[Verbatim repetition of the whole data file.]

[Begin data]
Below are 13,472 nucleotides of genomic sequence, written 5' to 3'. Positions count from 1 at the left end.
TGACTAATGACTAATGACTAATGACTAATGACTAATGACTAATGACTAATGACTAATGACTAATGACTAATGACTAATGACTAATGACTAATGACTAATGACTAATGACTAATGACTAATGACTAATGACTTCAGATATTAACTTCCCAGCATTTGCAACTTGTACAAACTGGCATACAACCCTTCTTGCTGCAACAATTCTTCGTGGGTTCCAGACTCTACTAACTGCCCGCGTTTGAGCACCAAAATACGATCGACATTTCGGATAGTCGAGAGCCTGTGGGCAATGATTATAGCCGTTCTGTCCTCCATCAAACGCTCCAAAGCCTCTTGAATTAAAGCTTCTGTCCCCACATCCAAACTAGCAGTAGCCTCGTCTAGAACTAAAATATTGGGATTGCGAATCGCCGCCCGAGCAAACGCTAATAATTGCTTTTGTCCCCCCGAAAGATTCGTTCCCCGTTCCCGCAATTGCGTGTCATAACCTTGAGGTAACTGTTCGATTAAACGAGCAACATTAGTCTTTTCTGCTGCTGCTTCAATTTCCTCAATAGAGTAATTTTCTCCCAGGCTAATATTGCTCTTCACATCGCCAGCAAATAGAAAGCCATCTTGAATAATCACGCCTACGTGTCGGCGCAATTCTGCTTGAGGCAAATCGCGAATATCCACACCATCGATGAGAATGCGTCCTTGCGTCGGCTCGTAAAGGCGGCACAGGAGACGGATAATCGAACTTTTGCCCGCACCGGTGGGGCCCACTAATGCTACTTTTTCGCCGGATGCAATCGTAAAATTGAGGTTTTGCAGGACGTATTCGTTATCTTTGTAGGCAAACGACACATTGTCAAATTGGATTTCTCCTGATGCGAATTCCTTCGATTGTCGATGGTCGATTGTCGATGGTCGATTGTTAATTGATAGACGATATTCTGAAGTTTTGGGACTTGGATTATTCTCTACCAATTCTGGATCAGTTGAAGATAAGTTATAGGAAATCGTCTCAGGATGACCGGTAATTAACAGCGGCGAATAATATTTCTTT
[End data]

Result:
Below are 13,472 nucleotides of genomic sequence, written 5' to 3'. Positions count from 1 at the left end.
TGACTAATGACTAATGACTAATGACTAATGACTAATGACTAATGACTAATGACTAATGACTAATGACTAATGACTAATGACTAATGACTAATGACTAATGACTAATGACTAATGACTAATGACTAATGACTTCAGATATTAACTTCCCAGCATTTGCAACTTGTACAAACTGGCATACAACCCTTCTTGCTGCAACAATTCTTCGTGGGTTCCAGACTCTACTAACTGCCCGCGTTTGAGCACCAAAATACGATCGACATTTCGGATAGTCGAGAGCCTGTGGGCAATGATTATAGCCGTTCTGTCCTCCATCAAACGCTCCAAAGCCTCTTGAATTAAAGCTTCTGTCCCCACATCCAAACTAGCAGTAGCCTCGTCTAGAACTAAAATATTGGGATTGCGAATCGCCGCCCGAGCAAACGCTAATAATTGCTTTTGTCCCCCCGAAAGATTCGTTCCCCGTTCCCGCAATTGCGTGTCATAACCTTGAGGTAACTGTTCGATTAAACGAGCAACATTAGTCTTTTCTGCTGCTGCTTCAATTTCCTCAATAGAGTAATTTTCTCCCAGGCTAATATTGCTCTTCACATCGCCAGCAAATAGAAAGCCATCTTGAATAATCACGCCTACGTGTCGGCGCAATTCTGCTTGAGGCAAATCGCGAATATCCACACCATCGATGAGAATGCGTCCTTGCGTCGGCTCGTAAAGGCGGCACAGGAGACGGATAATCGAACTTTTGCCCGCACCGGTGGGGCCCACTAATGCTACTTTTTCGCCGGATGCAATCGTAAAATTGAGGTTTTGCAGGACGTATTCGTTATCTTTGTAGGCAAACGACACATTGTCAAATTGGATTTCTCCTGATGCGAATTCCTTCGATTGTCGATGGTCGATTGTCGATGGTCGATTGTTAATTGATAGACGATATTCTGAAGTTTTGGGACTTGGATTATTCTCTACCAATTCTGGATCAGTTGAAGATAAGTTATAGGAAATCGTCTCAGGATGACCGGTAATTAACAGCGGCGAATAATATTTCTTT